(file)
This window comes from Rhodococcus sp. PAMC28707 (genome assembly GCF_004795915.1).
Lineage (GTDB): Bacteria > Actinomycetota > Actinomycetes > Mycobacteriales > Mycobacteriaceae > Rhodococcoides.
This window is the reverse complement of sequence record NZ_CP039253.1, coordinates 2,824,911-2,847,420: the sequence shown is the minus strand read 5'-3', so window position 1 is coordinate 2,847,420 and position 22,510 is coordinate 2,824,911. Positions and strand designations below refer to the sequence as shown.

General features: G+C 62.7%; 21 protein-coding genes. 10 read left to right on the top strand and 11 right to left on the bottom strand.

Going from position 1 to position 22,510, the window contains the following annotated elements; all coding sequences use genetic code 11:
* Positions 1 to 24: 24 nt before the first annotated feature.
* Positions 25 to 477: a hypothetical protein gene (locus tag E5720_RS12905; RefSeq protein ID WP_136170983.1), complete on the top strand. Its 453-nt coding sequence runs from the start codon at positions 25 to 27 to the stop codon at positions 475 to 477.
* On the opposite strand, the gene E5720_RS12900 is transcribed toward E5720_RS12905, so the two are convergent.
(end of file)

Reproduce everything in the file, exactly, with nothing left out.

This window comes from Rhodococcus sp. PAMC28707 (genome assembly GCF_004795915.1).
Lineage (GTDB): Bacteria > Actinomycetota > Actinomycetes > Mycobacteriales > Mycobacteriaceae > Rhodococcoides.
This window is the reverse complement of sequence record NZ_CP039253.1, coordinates 2,824,911-2,847,420: the sequence shown is the minus strand read 5'-3', so window position 1 is coordinate 2,847,420 and position 22,510 is coordinate 2,824,911. Positions and strand designations below refer to the sequence as shown.

General features: G+C 62.7%; 21 protein-coding genes. 10 read left to right on the top strand and 11 right to left on the bottom strand.

Going from position 1 to position 22,510, the window contains the following annotated elements; all coding sequences use genetic code 11:
* Positions 1 to 24: 24 nt before the first annotated feature.
* Positions 25 to 477: a hypothetical protein gene (locus tag E5720_RS12905; RefSeq protein ID WP_136170983.1), complete on the top strand. Its 453-nt coding sequence runs from the start codon at positions 25 to 27 to the stop codon at positions 475 to 477.
* On the opposite strand, the gene E5720_RS12900 is transcribed toward E5720_RS12905, so the two are convergent.